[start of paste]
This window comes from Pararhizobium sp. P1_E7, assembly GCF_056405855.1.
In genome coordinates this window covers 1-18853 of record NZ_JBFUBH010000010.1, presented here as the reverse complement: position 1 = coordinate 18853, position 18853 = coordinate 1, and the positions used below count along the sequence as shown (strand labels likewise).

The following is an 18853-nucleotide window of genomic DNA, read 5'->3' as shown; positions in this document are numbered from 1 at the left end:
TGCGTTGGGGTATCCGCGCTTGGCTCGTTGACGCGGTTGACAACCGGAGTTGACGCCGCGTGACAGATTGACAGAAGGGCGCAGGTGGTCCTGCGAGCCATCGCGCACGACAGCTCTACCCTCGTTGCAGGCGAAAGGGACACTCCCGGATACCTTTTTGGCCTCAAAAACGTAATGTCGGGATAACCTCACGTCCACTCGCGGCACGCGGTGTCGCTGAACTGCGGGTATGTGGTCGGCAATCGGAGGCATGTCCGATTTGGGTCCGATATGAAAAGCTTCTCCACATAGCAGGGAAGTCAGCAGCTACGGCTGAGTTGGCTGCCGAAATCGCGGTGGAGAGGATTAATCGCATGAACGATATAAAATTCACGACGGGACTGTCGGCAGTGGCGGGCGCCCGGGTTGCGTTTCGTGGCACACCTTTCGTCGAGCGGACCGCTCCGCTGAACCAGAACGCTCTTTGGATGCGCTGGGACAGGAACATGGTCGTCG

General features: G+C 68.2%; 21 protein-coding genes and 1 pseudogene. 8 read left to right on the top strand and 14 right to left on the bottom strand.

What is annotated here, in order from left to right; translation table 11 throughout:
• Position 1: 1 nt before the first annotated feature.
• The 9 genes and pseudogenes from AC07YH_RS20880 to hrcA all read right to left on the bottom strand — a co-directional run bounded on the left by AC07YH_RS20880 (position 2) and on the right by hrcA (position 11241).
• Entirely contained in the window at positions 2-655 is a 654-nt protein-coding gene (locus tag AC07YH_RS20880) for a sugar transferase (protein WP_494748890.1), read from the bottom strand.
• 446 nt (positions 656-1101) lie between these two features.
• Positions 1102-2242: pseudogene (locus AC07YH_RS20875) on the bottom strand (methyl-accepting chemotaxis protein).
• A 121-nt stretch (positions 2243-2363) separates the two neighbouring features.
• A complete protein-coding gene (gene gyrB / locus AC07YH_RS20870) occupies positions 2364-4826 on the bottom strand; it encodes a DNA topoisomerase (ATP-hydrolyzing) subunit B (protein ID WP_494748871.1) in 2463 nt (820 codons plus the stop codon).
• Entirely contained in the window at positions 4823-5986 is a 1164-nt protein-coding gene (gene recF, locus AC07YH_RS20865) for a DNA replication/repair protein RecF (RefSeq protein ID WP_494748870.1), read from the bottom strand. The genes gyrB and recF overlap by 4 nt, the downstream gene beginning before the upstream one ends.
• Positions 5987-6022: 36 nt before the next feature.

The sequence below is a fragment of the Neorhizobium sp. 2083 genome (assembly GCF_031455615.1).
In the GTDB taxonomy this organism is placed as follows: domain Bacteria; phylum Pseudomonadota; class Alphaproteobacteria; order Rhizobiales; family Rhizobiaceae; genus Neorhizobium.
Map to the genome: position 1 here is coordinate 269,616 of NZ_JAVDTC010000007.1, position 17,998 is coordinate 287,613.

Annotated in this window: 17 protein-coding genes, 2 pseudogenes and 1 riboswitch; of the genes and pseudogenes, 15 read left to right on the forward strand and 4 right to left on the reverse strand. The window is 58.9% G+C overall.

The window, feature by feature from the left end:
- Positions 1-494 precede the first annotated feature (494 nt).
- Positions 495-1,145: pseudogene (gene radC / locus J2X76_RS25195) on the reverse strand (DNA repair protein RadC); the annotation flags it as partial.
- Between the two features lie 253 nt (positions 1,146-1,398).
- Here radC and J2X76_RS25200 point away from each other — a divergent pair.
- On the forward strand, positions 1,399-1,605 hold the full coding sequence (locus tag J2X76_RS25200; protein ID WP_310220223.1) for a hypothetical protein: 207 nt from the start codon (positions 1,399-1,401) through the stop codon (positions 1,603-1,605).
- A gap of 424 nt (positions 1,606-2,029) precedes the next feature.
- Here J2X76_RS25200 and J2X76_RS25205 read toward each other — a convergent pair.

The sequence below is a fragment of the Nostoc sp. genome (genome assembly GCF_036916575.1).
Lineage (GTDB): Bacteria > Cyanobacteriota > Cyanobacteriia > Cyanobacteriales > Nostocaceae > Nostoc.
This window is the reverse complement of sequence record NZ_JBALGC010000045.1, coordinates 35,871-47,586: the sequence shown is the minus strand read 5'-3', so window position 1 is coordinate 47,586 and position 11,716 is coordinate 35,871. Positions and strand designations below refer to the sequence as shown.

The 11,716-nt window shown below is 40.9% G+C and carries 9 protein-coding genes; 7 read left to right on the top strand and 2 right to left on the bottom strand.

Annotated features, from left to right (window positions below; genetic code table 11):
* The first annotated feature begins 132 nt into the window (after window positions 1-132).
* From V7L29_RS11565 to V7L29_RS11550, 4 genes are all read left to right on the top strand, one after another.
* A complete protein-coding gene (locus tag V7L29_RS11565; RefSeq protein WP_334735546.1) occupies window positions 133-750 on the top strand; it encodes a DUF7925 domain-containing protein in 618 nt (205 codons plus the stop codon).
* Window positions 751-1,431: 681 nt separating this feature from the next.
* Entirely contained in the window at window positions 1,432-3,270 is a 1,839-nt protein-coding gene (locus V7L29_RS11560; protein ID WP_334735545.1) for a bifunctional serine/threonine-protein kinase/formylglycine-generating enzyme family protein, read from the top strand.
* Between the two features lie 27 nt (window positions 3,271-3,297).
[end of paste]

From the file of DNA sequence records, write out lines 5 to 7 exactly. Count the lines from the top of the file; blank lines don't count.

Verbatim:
General features: G+C 68.2%; 21 protein-coding genes and 1 pseudogene. 8 read left to right on the top strand and 14 right to left on the bottom strand.

What is annotated here, in order from left to right; translation table 11 throughout:
• Position 1: 1 nt before the first annotated feature.